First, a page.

I was trying to re-create this dish that I used to make for my kids all the time when they were younger. We probably ate this at least bi-weekly for a long time and then I guess I kind of forgot about it. I don’t know why, because we all liked it a lot. Of course, it came from a recipe in the Bee from about a million years ago that I had tweaked and modified so that it really didn’t resemble the original recipe. And of course I can’t find any record of either anywhere in my many notebooks of cooking stuff. Ah, c’est la vie.
The basic gist of it was that it involved a peanut sauce. Here’s what I made today’s sauce from: (plus cornstarch)
And here’s what makes up the chow mein. Pretty simple ingredients, really. I always made it ground turkey, I don’t know why. Cheapness, maybe? You could use anything though. First get the water on for your noodles, they’ll have to boil for a few minutes before adding them in with the rest of the stuff.
I think one of the tricks of stir-frying anything is making sure your vegetables and sauces and stuff are ready to go before you actually start the cooking process, because the rest of it goes so fast. I cut the carrots in matchsticks–I know it’s a pain, but they cook much better this way, trust me. The whites of the bok choy and the onion just get sliced. Reserve the greens of the bok choy separately.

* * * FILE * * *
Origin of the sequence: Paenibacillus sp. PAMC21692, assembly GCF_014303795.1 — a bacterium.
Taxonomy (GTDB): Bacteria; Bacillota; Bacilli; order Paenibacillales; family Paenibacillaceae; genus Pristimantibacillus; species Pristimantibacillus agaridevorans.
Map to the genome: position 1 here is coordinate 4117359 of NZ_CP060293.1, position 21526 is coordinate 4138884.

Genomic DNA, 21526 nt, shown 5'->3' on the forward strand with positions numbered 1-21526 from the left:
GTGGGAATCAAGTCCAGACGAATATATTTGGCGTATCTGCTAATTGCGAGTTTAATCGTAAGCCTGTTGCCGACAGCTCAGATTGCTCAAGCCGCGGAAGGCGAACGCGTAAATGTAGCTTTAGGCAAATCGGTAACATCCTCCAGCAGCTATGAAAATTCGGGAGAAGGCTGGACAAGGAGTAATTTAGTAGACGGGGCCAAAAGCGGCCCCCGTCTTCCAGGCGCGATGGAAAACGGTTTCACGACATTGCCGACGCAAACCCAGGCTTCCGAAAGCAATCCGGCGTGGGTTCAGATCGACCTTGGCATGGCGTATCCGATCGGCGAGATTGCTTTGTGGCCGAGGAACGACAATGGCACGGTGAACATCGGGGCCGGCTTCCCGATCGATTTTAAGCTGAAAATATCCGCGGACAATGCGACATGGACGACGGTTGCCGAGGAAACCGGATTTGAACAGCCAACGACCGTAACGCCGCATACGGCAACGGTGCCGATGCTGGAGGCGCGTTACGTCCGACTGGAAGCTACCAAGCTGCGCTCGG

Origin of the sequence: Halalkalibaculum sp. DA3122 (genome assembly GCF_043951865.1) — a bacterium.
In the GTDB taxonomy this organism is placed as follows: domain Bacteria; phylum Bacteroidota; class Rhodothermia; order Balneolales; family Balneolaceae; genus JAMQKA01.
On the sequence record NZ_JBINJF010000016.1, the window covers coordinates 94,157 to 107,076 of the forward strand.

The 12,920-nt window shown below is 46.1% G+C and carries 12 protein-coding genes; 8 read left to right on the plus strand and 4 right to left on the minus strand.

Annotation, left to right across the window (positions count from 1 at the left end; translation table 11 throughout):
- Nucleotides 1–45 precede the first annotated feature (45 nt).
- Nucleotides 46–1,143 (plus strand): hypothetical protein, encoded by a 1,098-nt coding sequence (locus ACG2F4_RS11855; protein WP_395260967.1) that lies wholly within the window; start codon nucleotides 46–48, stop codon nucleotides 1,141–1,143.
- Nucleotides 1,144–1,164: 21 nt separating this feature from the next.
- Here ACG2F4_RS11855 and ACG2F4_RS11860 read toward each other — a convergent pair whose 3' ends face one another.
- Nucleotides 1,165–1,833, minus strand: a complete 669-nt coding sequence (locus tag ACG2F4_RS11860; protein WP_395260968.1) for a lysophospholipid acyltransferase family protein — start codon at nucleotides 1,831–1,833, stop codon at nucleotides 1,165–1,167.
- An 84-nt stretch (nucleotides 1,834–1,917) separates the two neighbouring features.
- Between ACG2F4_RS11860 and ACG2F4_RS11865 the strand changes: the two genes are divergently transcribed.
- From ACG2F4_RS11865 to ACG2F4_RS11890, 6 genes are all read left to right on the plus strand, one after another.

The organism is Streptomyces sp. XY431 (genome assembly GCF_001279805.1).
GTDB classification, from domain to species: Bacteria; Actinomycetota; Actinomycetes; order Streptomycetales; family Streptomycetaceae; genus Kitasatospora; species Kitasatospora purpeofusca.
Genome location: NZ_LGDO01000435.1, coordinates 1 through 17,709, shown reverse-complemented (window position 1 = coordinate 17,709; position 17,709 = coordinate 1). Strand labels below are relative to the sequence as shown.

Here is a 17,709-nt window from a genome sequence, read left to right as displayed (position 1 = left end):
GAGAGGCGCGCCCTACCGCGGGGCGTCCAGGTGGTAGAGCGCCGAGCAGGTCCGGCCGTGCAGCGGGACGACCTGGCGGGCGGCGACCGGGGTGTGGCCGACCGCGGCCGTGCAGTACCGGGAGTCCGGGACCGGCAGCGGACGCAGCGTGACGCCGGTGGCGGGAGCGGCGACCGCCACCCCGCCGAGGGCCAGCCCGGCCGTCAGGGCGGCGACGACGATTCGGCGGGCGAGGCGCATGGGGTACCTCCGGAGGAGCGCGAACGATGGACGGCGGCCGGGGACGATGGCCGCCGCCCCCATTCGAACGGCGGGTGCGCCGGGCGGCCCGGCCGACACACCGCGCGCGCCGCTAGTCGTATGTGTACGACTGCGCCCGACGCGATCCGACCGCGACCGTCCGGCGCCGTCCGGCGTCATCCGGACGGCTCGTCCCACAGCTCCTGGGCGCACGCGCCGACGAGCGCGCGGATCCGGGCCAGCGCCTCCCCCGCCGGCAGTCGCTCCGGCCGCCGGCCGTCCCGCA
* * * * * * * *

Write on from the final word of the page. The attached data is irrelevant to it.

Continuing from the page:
Put your wok or large skillet on HIGH heat. Blast that sucker. Pour in a few Tbsp of vegetable or peanut oil and toss in a few big hunks of ginger. You’ll fish them out later so don’t bother with mincing them all up. Toss in all the vegetables except the green bok choy tops. Add a clove or two of crushed garlic. As you can see, my lazy butt tossed in a scoop of the jarred stuff I had in the fridge. Toss it all around till it’s about half-cooked, then dump it into a bowl.
Add in the ground turkey and cook till it’s no longer pink.
Add back the vegetables, then pour in the sauce and let it come to a boil. It will begin to thicken.
Add in the sliced green tops of the bok choy.
Then add the cooked chow mein noodles.
Season it with more Sambal Olek, sesame oil or soy sauce. Or all three.
It wasn’t quite the same thing as I used to make–which was quite a bit more peanutty, but this was quite good. And simple for a weeknight all-in-one-pot dinner.